Polarimetry is the measurement and interpretation of the polarization of transverse waves, most notably electromagnetic waves, such as radio or light waves. Typically polarimetry is done on electromagnetic waves that have traveled through or have been reflected, refracted or diffracted by some material in order to characterize that object.[1][2]

Synthetic aperture radar image of Death Valley colored using polarimetry.

Plane polarized light:

According to the wave theory of light, an ordinary ray of light is considered to be vibrating in all planes of right angles to the direction of its propagation. If this ordinary ray of light is passed through a nicol prism, the emergent ray has its vibration only in one plane.


Polarimetry of thin films and surfaces is commonly known as ellipsometry.

Polarimetry is used in remote sensing applications, such as planetary science, astronomy, and weather radar.

Polarimetry can also be included in computational analysis of waves. For example, radars often consider wave polarization in post-processing to improve the characterization of the targets. In this case, polarimetry can be used to estimate the fine texture of a material, help resolve the orientation of small structures in the target, and, when circularly-polarized antennas are used, resolve the number of bounces of the received signal (the chirality of circularly polarized waves alternates with each reflection).


In 2003, a visible-near IR (VNIR) Spectropolarimetric Imager with an acousto-optic tunable filter (AOTF) was reported.[3] These hyperspectral and spectropolarimetric imager functioned in radiation regions spanning from ultraviolet (UV) to long-wave infrared (LWIR). In AOTFs a piezoelectric transducer converts a radio frequency (RF) signal into an ultrasonic wave. This wave then travels through a crystal attached to the transducer and upon entering an acoustic absorber is diffracted. The wavelength of the resulting light beams can be modified by altering the initial RF signal.[3] VNIR and LWIR hyperspectral imaging consistently perform better as hyperspectral imagers.[4] This technology was developed at the U.S. Army Research Laboratory.[3]

The researchers reported visible near infrared system (VISNIR) data (.4-.9 micrometers) which required an RF signal below 1 W power. The reported experimental data indicates that polarimetric signatures are unique to manmade items and are not found in natural objects. The researchers state that a dual system, collecting both hyperspectral and spectropolarimetric information, is an advantage in image production for target tracking.[3]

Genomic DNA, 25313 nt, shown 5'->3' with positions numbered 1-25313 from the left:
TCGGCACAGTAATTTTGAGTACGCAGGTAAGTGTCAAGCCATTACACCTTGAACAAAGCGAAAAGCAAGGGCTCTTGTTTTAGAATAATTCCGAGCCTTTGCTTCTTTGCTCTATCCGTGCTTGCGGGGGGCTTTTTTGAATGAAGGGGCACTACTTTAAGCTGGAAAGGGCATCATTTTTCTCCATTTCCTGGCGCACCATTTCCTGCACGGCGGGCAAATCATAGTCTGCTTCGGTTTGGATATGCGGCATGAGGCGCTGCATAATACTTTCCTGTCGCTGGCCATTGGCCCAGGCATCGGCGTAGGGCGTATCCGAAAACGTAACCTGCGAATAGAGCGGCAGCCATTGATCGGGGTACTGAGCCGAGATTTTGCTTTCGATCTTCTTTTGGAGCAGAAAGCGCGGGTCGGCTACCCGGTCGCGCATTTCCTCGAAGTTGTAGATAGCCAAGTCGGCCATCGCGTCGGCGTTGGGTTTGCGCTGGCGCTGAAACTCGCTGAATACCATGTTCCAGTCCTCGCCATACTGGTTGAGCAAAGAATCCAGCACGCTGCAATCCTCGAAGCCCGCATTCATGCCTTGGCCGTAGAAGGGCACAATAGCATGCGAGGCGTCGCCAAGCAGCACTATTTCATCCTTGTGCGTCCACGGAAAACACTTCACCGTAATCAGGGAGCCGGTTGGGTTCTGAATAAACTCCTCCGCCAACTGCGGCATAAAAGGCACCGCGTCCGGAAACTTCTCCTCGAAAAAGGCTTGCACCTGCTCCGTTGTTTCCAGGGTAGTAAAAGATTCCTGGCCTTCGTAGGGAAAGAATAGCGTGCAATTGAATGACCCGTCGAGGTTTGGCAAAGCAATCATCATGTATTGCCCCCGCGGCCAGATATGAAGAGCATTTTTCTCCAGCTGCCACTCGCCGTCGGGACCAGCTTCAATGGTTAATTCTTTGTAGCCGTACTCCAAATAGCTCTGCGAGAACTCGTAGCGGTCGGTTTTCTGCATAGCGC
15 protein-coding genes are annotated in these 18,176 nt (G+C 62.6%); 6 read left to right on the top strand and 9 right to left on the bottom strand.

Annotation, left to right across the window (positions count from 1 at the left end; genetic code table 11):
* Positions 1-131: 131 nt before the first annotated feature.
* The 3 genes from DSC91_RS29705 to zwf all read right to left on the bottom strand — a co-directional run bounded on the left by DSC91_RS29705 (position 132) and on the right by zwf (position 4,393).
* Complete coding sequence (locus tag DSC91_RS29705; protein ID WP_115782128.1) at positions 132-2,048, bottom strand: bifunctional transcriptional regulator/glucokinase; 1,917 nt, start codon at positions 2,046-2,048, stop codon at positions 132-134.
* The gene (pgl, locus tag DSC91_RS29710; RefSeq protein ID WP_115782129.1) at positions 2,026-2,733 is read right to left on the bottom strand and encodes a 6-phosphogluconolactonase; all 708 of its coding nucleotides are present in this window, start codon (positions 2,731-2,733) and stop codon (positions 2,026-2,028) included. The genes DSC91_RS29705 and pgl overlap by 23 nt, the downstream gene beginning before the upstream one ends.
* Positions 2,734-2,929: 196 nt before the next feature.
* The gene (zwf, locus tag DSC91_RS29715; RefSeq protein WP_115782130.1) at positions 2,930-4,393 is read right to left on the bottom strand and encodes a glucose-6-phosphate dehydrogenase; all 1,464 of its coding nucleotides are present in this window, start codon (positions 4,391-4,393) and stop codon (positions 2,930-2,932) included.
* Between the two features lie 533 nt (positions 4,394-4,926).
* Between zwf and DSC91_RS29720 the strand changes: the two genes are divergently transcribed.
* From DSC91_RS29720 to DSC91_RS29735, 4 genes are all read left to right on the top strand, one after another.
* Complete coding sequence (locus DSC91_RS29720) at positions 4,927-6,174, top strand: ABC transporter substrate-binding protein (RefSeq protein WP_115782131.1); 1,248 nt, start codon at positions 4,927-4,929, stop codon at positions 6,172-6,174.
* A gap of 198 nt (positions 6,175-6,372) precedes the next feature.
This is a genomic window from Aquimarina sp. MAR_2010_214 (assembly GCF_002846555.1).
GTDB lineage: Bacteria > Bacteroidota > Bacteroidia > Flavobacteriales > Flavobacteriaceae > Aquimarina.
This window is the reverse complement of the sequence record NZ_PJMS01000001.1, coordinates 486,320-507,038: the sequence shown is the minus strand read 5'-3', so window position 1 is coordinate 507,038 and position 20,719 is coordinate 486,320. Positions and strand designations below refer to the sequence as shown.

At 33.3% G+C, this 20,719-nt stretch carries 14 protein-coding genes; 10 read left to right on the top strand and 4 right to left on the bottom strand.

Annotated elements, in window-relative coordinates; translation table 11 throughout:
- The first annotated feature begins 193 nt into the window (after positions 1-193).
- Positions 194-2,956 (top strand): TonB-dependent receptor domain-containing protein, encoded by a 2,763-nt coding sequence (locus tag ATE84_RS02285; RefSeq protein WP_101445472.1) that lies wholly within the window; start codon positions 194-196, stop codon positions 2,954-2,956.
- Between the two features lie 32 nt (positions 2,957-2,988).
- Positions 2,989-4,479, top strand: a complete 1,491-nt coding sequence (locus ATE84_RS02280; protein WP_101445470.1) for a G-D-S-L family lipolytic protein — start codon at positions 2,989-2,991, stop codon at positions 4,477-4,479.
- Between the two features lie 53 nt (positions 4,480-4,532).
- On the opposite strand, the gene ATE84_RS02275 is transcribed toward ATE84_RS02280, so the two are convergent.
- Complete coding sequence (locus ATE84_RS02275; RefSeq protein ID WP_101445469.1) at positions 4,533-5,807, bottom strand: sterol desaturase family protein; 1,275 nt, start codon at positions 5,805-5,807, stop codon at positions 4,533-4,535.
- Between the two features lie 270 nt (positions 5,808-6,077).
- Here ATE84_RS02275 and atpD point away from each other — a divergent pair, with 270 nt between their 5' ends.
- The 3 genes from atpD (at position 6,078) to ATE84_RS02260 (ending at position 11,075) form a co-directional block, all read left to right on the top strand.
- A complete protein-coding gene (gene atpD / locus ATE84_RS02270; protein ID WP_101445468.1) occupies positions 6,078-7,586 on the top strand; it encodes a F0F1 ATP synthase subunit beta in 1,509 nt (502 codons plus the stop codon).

Gemologists use polariscopes to identify various properties of gems under examination. Proper examination may require the gem to be inspected in various positions and angles.[5] A gemologist's polariscope is a vertically oriented device, usually with two polarizing lenses with one over the other with some space in between. A light source is built into the polariscope underneath the bottom polarizing lens and pointing upwards. A gemstone will be placed on top of the lower lens and may be properly examined by looking down at it through the top lens. To operate the polariscope, a gemologist may turn the polarizing lenses by hand to observe various characteristics about a gemstone. Polariscopes make use of their polarizing filters to reveal properties of a gem about how it affects light waves passing through it.

A polariscope may be first used to determine the optic character of a gem and whether it is singly refracting (isotropic), anomalously doubly refracting (isotropic), doubly refracting (anisotropic), or aggregate. If the stone is doubly refracting and is not an aggregate, the polariscope may be used to further determine the optic figure of the gemstone, or whether it is uniaxial or biaxial. This step may require use of a loupe, also known as a conoscope.[6] Finally, a polariscope can be used to detect the pleochroism of a gemstone, although a dichroscope may be preferred for this purpose as it may show pleochroic colors side by side for easier identification.


A polarimeter is the basic scientific instrument used to make these measurements, although this term is rarely used to describe a polarimetry process performed by a computer, such as is done in polarimetric synthetic aperture radar.

Polarimetry can be used to measure various optical properties of a material, including linear birefringence, circular birefringence (also known as optical rotation or optical rotary dispersion), linear dichroism, circular dichroism and scattering.[7] To measure these various properties, there have been many designs of polarimeters, some archaic and some in current use. The most sensitive are based on interferometers, while more conventional polarimeters are based on arrangements of polarising filters, wave plates or other devices.

Astronomical polarimetry